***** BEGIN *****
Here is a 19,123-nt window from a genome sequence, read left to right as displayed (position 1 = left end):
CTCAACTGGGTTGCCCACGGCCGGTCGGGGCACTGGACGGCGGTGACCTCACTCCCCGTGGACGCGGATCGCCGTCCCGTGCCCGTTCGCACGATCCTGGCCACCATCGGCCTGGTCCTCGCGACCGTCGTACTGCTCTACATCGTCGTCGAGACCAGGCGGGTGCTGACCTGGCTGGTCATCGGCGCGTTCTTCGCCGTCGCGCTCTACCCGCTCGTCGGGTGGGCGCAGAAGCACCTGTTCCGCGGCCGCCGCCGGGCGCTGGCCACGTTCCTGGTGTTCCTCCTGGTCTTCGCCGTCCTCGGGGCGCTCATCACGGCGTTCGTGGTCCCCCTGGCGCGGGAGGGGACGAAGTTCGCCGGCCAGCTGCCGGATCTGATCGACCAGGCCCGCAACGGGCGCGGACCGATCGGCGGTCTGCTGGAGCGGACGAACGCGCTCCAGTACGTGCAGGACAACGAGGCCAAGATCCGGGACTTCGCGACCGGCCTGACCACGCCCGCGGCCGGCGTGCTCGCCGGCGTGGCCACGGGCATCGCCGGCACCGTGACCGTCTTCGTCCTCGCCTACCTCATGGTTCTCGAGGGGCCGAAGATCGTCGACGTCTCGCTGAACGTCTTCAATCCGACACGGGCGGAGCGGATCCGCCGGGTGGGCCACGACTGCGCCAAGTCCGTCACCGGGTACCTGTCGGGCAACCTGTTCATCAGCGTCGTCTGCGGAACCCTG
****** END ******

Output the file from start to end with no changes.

Here is a 19,123-nt window from a genome sequence, read left to right as displayed (position 1 = left end):
CTCAACTGGGTTGCCCACGGCCGGTCGGGGCACTGGACGGCGGTGACCTCACTCCCCGTGGACGCGGATCGCCGTCCCGTGCCCGTTCGCACGATCCTGGCCACCATCGGCCTGGTCCTCGCGACCGTCGTACTGCTCTACATCGTCGTCGAGACCAGGCGGGTGCTGACCTGGCTGGTCATCGGCGCGTTCTTCGCCGTCGCGCTCTACCCGCTCGTCGGGTGGGCGCAGAAGCACCTGTTCCGCGGCCGCCGCCGGGCGCTGGCCACGTTCCTGGTGTTCCTCCTGGTCTTCGCCGTCCTCGGGGCGCTCATCACGGCGTTCGTGGTCCCCCTGGCGCGGGAGGGGACGAAGTTCGCCGGCCAGCTGCCGGATCTGATCGACCAGGCCCGCAACGGGCGCGGACCGATCGGCGGTCTGCTGGAGCGGACGAACGCGCTCCAGTACGTGCAGGACAACGAGGCCAAGATCCGGGACTTCGCGACCGGCCTGACCACGCCCGCGGCCGGCGTGCTCGCCGGCGTGGCCACGGGCATCGCCGGCACCGTGACCGTCTTCGTCCTCGCCTACCTCATGGTTCTCGAGGGGCCGAAGATCGTCGACGTCTCGCTGAACGTCTTCAATCCGACACGGGCGGAGCGGATCCGCCGGGTGGGCCACGACTGCGCCAAGTCCGTCACCGGGTACCTGTCGGGCAACCTGTTCATCAGCGTCGTCTGCGGAACCCTG